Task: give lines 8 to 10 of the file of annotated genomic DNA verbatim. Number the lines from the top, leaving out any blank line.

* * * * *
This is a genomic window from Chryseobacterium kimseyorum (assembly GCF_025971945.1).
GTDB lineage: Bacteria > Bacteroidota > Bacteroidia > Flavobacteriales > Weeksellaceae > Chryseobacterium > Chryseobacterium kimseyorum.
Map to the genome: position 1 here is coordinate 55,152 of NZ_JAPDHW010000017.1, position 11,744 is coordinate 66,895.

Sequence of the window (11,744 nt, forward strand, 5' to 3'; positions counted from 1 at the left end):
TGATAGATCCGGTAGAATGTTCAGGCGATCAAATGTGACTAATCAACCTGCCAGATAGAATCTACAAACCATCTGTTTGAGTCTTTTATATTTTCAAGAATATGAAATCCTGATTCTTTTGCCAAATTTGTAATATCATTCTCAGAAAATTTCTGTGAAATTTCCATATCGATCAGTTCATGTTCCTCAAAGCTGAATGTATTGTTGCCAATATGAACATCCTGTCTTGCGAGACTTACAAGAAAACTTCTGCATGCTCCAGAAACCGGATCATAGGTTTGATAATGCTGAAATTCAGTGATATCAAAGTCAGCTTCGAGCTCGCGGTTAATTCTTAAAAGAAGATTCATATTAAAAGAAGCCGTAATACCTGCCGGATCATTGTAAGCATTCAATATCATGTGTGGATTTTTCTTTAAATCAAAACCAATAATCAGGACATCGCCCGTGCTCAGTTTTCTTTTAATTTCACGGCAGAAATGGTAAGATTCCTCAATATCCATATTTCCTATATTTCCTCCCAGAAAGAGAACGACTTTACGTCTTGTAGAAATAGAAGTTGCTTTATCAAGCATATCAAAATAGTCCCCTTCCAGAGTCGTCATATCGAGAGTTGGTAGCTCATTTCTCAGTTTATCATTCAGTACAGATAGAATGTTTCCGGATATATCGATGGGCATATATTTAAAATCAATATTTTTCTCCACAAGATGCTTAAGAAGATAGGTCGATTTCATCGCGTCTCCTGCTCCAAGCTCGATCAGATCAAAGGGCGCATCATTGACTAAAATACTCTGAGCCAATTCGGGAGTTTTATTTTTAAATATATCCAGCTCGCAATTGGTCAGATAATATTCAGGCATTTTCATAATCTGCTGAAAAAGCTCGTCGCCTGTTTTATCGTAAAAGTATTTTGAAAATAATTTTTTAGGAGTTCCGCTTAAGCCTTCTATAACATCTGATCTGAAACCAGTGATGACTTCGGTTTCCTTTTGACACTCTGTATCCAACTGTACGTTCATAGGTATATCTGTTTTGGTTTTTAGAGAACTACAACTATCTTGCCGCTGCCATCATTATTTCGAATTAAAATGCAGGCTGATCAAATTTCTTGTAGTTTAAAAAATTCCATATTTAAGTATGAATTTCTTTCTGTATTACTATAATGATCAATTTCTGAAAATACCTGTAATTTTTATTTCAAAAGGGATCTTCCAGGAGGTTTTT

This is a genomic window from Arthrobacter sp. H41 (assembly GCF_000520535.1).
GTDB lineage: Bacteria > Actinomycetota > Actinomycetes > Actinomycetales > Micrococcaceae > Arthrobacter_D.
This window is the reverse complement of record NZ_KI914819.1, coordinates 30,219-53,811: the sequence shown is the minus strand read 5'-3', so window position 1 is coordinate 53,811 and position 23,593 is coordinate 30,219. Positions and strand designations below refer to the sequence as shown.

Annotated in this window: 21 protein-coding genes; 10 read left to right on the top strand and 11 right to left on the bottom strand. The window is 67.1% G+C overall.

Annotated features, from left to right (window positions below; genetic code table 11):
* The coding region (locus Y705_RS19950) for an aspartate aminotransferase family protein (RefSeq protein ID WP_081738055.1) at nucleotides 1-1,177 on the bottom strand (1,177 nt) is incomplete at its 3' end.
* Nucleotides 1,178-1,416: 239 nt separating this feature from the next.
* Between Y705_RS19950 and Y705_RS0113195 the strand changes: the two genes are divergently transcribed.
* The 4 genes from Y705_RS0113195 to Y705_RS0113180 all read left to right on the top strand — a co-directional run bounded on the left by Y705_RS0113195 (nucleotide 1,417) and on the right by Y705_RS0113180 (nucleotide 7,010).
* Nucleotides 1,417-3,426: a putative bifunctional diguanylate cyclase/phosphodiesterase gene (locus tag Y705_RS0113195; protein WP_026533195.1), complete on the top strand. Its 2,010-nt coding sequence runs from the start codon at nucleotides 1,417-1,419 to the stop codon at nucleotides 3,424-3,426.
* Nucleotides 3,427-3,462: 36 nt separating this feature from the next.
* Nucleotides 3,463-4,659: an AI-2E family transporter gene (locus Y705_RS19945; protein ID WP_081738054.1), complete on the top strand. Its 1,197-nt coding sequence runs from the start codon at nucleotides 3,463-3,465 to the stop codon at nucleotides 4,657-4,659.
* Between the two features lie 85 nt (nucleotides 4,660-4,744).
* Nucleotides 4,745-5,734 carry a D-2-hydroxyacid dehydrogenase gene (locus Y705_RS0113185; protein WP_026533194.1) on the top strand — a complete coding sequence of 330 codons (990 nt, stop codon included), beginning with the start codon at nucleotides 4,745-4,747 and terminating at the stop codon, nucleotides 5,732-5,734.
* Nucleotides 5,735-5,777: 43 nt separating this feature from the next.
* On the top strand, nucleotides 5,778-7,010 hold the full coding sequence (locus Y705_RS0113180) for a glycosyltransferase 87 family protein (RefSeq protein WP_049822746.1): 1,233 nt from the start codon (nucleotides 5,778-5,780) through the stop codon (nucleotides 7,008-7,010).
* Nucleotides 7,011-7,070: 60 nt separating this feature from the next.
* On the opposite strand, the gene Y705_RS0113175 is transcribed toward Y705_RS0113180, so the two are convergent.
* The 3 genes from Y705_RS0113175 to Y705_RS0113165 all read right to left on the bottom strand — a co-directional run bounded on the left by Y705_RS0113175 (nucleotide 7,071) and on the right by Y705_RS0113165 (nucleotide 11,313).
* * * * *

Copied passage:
This window is the reverse complement of record NZ_KI914819.1, coordinates 30,219-53,811: the sequence shown is the minus strand read 5'-3', so window position 1 is coordinate 53,811 and position 23,593 is coordinate 30,219. Positions and strand designations below refer to the sequence as shown.

Annotated in this window: 21 protein-coding genes; 10 read left to right on the top strand and 11 right to left on the bottom strand. The window is 67.1% G+C overall.

Annotated features, from left to right (window positions below; genetic code table 11):